[67]. See Yale professor Joel S. Baden’s The Composition of the Pentateuch: Renewing the DH (New Haven: Yale University Press, 2012), 32. This book has won widespread admiration for being an attractive, clear, and well-written reassessment and restatement of that position, while being severely criticized for failure to exploit important theoretical and methodological developments in the field. See Angela Roskop Erisman, “Review of Baden, Joel S., The Composition of the Pentateuch: Renewing the DH,” H-Judaic, H-Net Reviews (December 2012), https://networks.h-net.org/node/28655/reviews/31018/roskop-erisman-baden-composition-pentateuch-renewing-documentary. But it is not yet obvious that it will reclaim the spirited support the DH enjoyed three generations ago.
[68]. Wellhausen’s principal work is currently available as an American reprint of the 1885 English translation. See Julius Wellhausen, Prolegomena to the History of Israel (Atlanta: Scholars Press, 1994). Richard Friedman has been a tireless defender of the DH in recent decades. In an appendix to his principal work on the topic, he provides a chart showing to which of the four hypothesized sources of the Pentateuch he would assign each verse of the Hebrew text. See Richard Elliott Friedman, Who Wrote the Bible (New York: Simon and Schuster, 2019), 229–37.
[69]. A helpful summary statement of the classical view today that describes probable redactors and their likely dates of contribution can be found in Richard Elliott Friedman, “Three Major Redactors of the Torah,” in Birkat Shalom: Studies in the Bible, Ancient Near Eastern Literature, and Postbiblical Judaism Presented to Shalom M. Paul on the Occasion of his Seventieth Birthday, ed. Chaim Cohen et al. (Winona Lake, IN: Eisenbrauns, 2008), 31–44.
[70]. It should be recognized as a caution not often noted in DH studies that field studies by anthropologists studying orality and literacy have turned up the same kinds of variations in oral performance in real time. One of these has asked “whether or not similar doublets and repetitions in OT texts have sometimes resulted from the dynamics of oral performance, rather than literary processes.” See Burke O. Long, “Recent Field Studies in Oral Literature and Their Bearing on OT Criticism,” Vetus Testamentum 26, Fasc. 2 (April 1976): 195.
[71]. David M. Carr, “Changes in Pentateuchal Criticism,” in Hebrew Bible/Old Testament: The History of Its Interpretation, Volume III, From Modernism to Post-Modernism (The Nineteenth and Twentieth Centuries), ed. Magne Sæbø (Göttingen: Vandenhoeck and Ruprecht, 2015), 433–66.
[72]. Ibid., 466.
[73]. Sorenson, “The Brass Plates.” Another early attempt to relate the Book of Mormon to Deuteronomy can be seen in an online presentation by BYU student Allen Kendall. See Allen Kendall, “The Deuteronomic Contribution to the Brass Plates,” (Student Symposium, Religious Studies Center, Brigham Young University, Provo, UT, February 19, 2016).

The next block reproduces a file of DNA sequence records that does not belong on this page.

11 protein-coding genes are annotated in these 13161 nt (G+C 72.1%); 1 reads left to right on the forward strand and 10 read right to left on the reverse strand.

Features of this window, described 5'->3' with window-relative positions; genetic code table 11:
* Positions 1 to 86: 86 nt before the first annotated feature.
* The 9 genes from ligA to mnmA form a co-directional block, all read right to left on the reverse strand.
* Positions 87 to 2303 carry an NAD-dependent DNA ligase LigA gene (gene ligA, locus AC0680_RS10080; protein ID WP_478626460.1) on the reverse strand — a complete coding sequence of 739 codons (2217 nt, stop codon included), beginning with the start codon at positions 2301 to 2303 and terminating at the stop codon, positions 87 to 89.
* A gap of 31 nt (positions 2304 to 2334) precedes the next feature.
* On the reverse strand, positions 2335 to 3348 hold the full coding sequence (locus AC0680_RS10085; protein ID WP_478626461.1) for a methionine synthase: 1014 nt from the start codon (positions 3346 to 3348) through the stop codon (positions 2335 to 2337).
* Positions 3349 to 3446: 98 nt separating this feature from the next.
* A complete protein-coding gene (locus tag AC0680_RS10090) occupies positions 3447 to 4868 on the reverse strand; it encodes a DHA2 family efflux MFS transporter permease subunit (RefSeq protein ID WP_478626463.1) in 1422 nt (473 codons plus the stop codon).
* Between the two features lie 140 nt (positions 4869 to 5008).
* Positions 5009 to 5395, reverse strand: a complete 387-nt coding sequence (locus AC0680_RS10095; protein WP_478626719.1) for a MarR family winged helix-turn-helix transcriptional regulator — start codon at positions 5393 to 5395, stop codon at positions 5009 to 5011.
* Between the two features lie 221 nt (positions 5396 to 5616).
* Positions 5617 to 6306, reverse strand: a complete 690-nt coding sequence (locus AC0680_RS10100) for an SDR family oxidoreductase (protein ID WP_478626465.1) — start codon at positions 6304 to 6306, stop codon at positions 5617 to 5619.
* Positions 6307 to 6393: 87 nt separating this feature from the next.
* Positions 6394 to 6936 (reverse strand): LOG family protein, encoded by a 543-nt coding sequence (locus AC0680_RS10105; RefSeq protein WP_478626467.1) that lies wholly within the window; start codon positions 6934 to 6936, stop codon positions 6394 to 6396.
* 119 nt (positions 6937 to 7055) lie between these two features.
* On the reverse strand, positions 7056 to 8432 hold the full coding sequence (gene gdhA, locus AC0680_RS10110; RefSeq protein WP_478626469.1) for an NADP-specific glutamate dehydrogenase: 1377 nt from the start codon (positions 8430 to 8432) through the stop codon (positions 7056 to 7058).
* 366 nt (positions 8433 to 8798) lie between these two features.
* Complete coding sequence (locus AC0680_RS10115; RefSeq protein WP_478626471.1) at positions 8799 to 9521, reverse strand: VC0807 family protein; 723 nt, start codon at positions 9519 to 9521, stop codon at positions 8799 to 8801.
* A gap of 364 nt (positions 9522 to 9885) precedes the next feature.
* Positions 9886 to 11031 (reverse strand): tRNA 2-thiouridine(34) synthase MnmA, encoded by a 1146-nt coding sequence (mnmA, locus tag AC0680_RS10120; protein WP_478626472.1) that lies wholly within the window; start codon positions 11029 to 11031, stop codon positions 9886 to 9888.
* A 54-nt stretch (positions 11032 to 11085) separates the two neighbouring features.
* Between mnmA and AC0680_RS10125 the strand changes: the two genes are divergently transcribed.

[74]. The 2021 publication of what appears to be a proto-Deuteronomy text presents itself straightforwardly as an Elohist document, referring to Elohim repeatedly with the attachment of a beginning and an ending verse each referencing Yahweh. See Idan Dershowitz, The Valediction of Moses: A Proto-Biblical Book (Tubingen: Mohr Siebeck, 2021). It is not yet obvious that Dershowitz’s analysis will change the long-held opinion of Hebrew epigraphers that this text is most likely a nineteenth-century forgery. Dershowitz has provided a summary of his argument and evidence in Dershowitz, Idan. “The Valediction of Moses: New Evidence on the Shapira Deuteronomy Fragments” Zeitschrift für die alttestamentliche Wissenschaft 133, no. 1 (2021): 1–22, https://doi.org/10.1515/zaw-2021-0001://doi.org/10.1515/zaw-2021-0001.
[75]. Sorenson, “Brass Plates,” 33.
[76]. Richley Crapo, “Lehi, Joseph, and the Kingdom of Israel,” Interpreter: A Latter-day Saint Journal of Faith and Scholarship 33 (2019):302, https://journal.interpreterfoundation.org/lehi-joseph-and-the-kingdom-of-israel/.
[77]. Keith Thompson, “The Brass Plates: Can Modern Scholarship Help Identify Their Contents?” Interpreter: A Latter-day Saint Journal of Faith and Scholarship 45 (2021):81–113, https://journal.interpreterfoundation.org/the-brass-plates-can-modern-scholarship-help-identify-their-contents/. After an extended exploration of the possibility that biblical Micah might have been included in the Brass Plates, Thompson concludes that this eighth-century prophet who did focus on the remnant prophecy was not likely included. See pp. 98–102.
[78]. Kevin Christensen has explored the implications of Sorenson’s argument for the Book of Mormon by integrating this analysis with the perspective of Old Testament scholar Margaret Barker. See his Paradigms Regained: A Survey of Margaret Barker’s Scholarship and Its Significance for Mormon Studies (Provo: FARMS, 2001), 28–32, https://archive.bookofmormoncentral.org/content/paradigms-regained-survey-margaret-barkers-scholarship-and-its-significance-mormon-studies.
[79]. Robert K. Gnuse, “Redefining the Elohist,” Journal of Biblical Literature 119, no. 2 (2000): 201–20.
[80]. Michael Goulder, “Asaph’s History of Israel (Elohist Press, Bethel, 725 bce), Journal for Study of the Old Testament 65 (1995): 71–81.
[81]. Baden, The Composition of the Pentateuch, 32.
[82]. David Noel Freedman, Divine Commitment and Human Obligation: Selected Writings of David Noel Freedman, vol. 1: History and Religion, ed. John R. Huddlestun (Winona Lake: Eerdmans, 1997), 103–104.